MAPUTO, Mozambique - Mozambique is set to be Africa's fastest-growing economy this year but a United Nations poverty expert Tuesday urged the government to do more with the country's natural resource boom.
"It is an unavoidable fact that significant numbers of Mozambicans are living in extreme deprivation and social exclusion," said Magdalena Sepulveda, the U.N. Special Rapporteur on poverty and human rights.
Coal and natural gas windfalls have made once civil war-torn Mozambique among the world's fastest growing economies, with the International Monetary Fund on Monday forecasting 8.4 percent growth for 2013.
But experts have been sounding the alarm about worrying inequality levels despite the country's two decades of peace, stability and economic growth.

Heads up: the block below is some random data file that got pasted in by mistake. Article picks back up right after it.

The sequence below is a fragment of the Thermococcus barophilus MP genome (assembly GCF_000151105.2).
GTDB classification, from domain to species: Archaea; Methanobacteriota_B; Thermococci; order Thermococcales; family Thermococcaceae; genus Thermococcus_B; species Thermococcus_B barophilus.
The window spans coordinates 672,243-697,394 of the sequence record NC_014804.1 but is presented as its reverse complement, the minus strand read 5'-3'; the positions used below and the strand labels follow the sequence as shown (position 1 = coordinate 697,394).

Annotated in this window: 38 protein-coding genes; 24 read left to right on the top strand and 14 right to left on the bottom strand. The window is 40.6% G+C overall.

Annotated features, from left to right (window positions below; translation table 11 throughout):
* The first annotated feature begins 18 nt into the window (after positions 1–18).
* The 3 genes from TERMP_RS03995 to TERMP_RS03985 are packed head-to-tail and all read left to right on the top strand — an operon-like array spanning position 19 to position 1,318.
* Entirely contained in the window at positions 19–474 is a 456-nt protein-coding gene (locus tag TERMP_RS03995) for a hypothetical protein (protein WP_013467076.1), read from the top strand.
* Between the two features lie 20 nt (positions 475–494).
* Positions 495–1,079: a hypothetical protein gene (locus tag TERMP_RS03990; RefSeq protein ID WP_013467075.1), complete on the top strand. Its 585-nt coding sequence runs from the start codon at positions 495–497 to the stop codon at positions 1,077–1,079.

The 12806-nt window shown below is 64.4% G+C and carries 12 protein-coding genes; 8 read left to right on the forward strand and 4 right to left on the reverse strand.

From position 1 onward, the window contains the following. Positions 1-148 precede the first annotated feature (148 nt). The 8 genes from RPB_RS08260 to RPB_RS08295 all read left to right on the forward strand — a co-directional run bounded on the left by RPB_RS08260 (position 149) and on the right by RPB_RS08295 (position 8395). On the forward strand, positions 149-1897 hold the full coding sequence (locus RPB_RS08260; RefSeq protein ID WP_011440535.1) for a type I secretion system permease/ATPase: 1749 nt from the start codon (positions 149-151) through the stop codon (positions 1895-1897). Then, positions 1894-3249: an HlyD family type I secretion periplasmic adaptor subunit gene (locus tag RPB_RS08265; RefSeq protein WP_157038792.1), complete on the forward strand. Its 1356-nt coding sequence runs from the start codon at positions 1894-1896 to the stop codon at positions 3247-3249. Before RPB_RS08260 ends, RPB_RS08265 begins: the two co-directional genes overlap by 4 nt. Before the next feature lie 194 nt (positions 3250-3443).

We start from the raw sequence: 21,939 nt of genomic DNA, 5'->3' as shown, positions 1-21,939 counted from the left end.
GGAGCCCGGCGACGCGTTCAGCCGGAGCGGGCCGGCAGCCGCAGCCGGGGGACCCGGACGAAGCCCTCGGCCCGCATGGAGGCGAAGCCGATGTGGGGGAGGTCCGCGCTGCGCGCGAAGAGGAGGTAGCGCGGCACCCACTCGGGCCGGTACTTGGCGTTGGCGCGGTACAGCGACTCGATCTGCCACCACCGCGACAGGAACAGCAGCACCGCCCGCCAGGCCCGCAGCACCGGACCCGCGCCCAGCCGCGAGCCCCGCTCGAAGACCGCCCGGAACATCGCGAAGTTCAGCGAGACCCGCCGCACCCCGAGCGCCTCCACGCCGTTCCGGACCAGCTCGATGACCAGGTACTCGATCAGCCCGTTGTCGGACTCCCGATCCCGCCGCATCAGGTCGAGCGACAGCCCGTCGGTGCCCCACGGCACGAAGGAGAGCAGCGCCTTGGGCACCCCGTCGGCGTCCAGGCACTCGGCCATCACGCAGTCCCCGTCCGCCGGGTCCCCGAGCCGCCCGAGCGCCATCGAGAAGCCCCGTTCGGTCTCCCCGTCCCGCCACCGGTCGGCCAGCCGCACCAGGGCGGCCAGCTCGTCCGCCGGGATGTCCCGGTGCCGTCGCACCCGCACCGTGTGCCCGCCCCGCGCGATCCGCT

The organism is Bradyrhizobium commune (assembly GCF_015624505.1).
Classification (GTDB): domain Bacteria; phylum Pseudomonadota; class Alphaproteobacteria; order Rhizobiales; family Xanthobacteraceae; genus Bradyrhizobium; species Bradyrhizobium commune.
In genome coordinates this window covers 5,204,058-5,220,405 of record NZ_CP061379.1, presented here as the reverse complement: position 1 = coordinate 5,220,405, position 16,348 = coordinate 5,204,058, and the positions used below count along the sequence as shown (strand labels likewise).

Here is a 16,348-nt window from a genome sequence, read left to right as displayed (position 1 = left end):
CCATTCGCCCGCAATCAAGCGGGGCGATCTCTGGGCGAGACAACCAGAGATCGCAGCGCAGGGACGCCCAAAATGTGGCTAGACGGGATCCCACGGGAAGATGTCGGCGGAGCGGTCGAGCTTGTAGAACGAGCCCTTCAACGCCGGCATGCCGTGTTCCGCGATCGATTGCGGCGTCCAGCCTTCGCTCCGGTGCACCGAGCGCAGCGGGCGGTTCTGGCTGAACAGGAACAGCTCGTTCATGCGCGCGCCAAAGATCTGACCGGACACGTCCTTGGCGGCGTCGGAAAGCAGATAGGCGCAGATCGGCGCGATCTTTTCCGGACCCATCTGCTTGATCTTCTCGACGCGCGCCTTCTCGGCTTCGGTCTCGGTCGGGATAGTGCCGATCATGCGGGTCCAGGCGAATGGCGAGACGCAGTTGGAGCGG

The country ranks 185th out of 187 countries on the 2013 U.N. human development index. "There is no room for complacency," warned Sepulveda, at the end of a week-long visit to the country.
The government should adopt the same energy used to rebuild after the civil war and "redouble the effort otherwise they are going to be going in the wrong direction", she said.
In 2010, street riots broke out in several Mozambican cities in response to rising living costs, including that of bread.
"The vast majority of people have little opportunity to access formal employment and live in dire conditions," said Sepulveda.
Her visit came as Mozambique's government began to consider proposals on minimum wages. While wages are set to increase between 5% and 31%, most employees will still earn under $130 a month and many considerably less.
The basic pay was "completely insufficient for basic needs" and out of line with inflation, said Sepulveda.
"If not urgently addressed, these evident disparities and high levels of social exclusion could present a threat to social stability," she said.
Copyright (c) 2012 Dow Jones & Company, Inc.
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